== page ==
JERUSALEM (JTA) — Israel’s Cabinet unanimously approved proposed legislation that would allow election observers to use cameras inside polling places.
The proposal being championed by Prime Minister Benjamin Netanyahu was approved on Sunday.
Israel’s Attorney General Avichai Mandelblit, who opposes the proposed legislation, attended the meeting. He said he is not opposed to using cameras to observe at polling places, but objects to the speed with which this legislation was proposed. He called for such legislation to be presented in a more organized fashion and said it is not something that can be taken care of before next week’s election. He said it could “undermine the entire election.”
The bill will be voted on in an expedited procedure between Monday and Wednesday, according to reports, with the final reading votes on Wednesday, less than a week before the September 17 elections.
“The integrity of the elections is one of the pillars of democracy and this is the best way to prevent fraud — installing cameras and enabling supervision by rival parties. Mutual supervision by all parties is the essence of transparency in democracy and one of the basics in preserving the rule of law,” Netanyahu said at the start of the weekly Cabinet meeting.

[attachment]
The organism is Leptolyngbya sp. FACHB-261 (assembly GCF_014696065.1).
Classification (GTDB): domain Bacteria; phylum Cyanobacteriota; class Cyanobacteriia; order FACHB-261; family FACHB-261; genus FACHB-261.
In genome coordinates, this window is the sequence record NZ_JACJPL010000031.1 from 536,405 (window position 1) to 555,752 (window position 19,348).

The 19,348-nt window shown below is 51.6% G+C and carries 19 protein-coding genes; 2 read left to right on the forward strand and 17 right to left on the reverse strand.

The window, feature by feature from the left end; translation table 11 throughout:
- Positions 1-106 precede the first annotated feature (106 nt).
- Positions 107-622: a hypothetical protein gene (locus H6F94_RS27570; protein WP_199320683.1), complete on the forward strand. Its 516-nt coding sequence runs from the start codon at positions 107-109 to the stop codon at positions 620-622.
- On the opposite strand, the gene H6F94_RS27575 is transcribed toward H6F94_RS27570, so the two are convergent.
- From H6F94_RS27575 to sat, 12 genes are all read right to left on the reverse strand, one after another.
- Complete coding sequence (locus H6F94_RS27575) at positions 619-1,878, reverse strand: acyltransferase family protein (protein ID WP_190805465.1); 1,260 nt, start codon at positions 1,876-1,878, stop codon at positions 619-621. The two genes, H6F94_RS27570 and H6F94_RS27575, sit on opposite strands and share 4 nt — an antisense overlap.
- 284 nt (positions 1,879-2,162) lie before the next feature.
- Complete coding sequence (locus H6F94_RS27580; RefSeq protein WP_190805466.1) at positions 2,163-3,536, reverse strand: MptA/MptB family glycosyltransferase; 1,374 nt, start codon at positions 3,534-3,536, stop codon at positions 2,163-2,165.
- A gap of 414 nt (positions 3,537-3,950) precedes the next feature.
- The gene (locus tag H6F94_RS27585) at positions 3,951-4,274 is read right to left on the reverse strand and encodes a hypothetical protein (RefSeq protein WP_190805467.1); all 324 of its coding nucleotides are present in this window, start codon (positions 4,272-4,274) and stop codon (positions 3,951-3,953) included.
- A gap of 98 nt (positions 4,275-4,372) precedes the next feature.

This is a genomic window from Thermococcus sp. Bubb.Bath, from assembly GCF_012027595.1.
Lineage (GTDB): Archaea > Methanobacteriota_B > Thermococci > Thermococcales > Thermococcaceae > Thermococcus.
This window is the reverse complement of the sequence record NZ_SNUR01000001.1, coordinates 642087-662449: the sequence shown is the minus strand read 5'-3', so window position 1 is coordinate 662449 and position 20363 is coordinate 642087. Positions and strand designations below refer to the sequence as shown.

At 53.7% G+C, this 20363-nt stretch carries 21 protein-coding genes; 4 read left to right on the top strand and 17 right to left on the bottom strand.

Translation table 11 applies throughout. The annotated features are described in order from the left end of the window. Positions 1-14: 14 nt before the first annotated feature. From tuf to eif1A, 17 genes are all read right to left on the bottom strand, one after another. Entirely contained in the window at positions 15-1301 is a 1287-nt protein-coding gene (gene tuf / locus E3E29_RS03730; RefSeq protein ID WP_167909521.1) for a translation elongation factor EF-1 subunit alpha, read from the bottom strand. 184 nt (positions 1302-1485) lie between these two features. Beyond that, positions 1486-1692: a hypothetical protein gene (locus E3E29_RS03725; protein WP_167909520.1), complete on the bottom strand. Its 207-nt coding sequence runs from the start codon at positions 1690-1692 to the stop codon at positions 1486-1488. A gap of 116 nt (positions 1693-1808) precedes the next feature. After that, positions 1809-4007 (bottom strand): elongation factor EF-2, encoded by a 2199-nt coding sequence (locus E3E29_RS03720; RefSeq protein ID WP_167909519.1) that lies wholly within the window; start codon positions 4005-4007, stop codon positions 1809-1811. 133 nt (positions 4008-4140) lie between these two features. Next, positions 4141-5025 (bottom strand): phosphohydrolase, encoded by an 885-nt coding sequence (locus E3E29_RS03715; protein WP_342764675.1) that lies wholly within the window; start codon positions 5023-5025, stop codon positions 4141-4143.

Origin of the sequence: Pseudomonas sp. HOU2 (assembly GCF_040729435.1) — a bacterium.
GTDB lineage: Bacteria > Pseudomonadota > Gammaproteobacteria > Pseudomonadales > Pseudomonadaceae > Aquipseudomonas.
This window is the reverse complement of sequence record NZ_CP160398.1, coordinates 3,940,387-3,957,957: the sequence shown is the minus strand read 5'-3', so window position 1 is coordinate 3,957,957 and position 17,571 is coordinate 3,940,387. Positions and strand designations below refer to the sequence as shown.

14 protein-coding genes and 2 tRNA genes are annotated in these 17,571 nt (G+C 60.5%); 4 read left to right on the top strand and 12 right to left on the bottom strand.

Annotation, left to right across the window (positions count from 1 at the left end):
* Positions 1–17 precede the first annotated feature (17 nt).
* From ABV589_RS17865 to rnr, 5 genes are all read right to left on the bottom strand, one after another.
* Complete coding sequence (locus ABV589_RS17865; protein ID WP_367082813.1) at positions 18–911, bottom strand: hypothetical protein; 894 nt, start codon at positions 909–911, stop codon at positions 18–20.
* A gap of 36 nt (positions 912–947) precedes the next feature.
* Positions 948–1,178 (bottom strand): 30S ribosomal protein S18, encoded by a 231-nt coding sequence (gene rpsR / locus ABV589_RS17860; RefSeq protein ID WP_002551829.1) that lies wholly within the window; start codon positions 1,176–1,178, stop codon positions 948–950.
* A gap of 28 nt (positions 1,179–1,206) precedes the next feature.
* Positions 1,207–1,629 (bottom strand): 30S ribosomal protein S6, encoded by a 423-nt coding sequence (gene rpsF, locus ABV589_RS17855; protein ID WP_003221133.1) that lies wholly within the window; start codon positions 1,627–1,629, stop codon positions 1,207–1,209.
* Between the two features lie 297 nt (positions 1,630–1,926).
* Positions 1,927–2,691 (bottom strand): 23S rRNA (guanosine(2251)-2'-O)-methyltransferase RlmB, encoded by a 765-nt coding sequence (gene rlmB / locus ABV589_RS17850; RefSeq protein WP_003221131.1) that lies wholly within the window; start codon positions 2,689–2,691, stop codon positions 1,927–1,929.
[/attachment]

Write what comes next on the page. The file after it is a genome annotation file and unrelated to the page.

“There is no need for special preparation, training or equipment. Any observer can film with their cellphone camera,” Netanyahu said. “Every grocery store has cameras, so voting stations can’t?”
During the April elections, Netanyahu’s Likud Party placed 1,200 hidden cameras in polling places mostly in Arab communities. Likud officials said the cameras were aimed at preventing voter fraud. Critics said it was meant to scare away voters.